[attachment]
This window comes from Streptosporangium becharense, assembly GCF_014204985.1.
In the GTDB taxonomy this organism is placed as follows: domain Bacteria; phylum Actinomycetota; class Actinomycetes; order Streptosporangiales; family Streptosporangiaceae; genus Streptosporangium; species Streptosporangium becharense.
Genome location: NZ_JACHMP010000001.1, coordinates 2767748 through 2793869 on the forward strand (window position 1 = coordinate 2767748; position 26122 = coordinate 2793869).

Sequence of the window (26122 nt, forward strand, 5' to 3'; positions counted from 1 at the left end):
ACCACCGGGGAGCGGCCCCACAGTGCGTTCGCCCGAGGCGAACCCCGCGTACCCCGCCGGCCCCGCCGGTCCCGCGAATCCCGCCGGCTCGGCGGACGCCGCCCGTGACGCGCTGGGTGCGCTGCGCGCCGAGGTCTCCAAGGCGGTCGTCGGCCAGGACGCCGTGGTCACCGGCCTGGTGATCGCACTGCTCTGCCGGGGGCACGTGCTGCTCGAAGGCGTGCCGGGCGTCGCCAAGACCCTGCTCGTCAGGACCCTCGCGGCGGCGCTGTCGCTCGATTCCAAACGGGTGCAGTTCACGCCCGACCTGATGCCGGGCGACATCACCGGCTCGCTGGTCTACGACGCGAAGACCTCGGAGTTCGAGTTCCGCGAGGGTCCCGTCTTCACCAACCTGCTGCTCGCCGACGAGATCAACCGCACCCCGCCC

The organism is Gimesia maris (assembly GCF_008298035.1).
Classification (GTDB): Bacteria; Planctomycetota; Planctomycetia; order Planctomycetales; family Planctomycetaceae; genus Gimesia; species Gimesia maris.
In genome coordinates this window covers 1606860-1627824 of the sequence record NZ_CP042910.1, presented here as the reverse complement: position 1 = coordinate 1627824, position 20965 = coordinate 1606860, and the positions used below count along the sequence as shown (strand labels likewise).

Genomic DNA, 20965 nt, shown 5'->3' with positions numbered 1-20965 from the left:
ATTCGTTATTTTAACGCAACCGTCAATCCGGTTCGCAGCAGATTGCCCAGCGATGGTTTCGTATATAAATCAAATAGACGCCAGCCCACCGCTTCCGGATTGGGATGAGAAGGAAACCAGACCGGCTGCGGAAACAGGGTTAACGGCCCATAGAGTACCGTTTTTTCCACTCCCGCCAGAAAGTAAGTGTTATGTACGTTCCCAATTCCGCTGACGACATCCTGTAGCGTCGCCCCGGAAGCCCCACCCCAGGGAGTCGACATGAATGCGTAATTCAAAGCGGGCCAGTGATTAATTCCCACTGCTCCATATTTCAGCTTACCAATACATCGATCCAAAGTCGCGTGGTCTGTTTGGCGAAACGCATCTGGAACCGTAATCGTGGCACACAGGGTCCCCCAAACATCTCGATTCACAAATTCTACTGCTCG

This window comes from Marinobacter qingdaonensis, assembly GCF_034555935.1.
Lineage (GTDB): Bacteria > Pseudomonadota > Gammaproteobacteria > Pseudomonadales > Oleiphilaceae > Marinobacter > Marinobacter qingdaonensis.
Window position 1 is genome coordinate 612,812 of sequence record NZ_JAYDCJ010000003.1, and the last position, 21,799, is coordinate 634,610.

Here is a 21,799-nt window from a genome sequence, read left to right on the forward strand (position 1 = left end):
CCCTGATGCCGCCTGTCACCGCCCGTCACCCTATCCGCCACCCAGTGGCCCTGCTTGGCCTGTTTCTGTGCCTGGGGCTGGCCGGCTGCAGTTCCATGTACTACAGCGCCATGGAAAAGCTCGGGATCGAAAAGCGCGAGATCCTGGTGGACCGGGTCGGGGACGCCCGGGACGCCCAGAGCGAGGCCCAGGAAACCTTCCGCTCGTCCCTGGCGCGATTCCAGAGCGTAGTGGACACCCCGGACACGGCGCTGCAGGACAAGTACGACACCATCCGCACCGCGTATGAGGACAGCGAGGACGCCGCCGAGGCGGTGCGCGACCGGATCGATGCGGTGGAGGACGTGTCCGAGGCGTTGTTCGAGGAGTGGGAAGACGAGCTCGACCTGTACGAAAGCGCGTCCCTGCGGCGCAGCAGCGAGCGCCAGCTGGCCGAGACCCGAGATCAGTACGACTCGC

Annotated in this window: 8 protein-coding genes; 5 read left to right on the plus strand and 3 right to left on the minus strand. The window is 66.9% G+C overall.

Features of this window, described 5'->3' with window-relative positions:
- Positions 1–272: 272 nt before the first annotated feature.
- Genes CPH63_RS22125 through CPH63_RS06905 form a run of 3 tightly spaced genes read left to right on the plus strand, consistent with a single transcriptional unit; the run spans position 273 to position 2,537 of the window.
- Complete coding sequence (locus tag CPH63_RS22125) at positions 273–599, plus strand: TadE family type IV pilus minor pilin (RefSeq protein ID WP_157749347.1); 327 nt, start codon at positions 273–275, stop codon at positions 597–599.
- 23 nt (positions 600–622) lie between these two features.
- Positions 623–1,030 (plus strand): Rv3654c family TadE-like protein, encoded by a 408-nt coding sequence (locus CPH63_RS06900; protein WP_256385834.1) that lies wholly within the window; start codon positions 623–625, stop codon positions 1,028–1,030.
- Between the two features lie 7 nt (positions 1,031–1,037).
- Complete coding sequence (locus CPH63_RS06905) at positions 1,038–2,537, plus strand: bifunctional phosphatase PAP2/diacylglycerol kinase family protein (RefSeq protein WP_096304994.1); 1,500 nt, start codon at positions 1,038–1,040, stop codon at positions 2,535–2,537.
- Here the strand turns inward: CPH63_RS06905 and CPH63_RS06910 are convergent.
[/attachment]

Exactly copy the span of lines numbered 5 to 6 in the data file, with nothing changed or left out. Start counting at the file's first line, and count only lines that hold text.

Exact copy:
ACCACCGGGGAGCGGCCCCACAGTGCGTTCGCCCGAGGCGAACCCCGCGTACCCCGCCGGCCCCGCCGGTCCCGCGAATCCCGCCGGCTCGGCGGACGCCGCCCGTGACGCGCTGGGTGCGCTGCGCGCCGAGGTCTCCAAGGCGGTCGTCGGCCAGGACGCCGTGGTCACCGGCCTGGTGATCGCACTGCTCTGCCGGGGGCACGTGCTGCTCGAAGGCGTGCCGGGCGTCGCCAAGACCCTGCTCGTCAGGACCCTCGCGGCGGCGCTGTCGCTCGATTCCAAACGGGTGCAGTTCACGCCCGACCTGATGCCGGGCGACATCACCGGCTCGCTGGTCTACGACGCGAAGACCTCGGAGTTCGAGTTCCGCGAGGGTCCCGTCTTCACCAACCTGCTGCTCGCCGACGAGATCAACCGCACCCCGCCC

The organism is Gimesia maris (assembly GCF_008298035.1).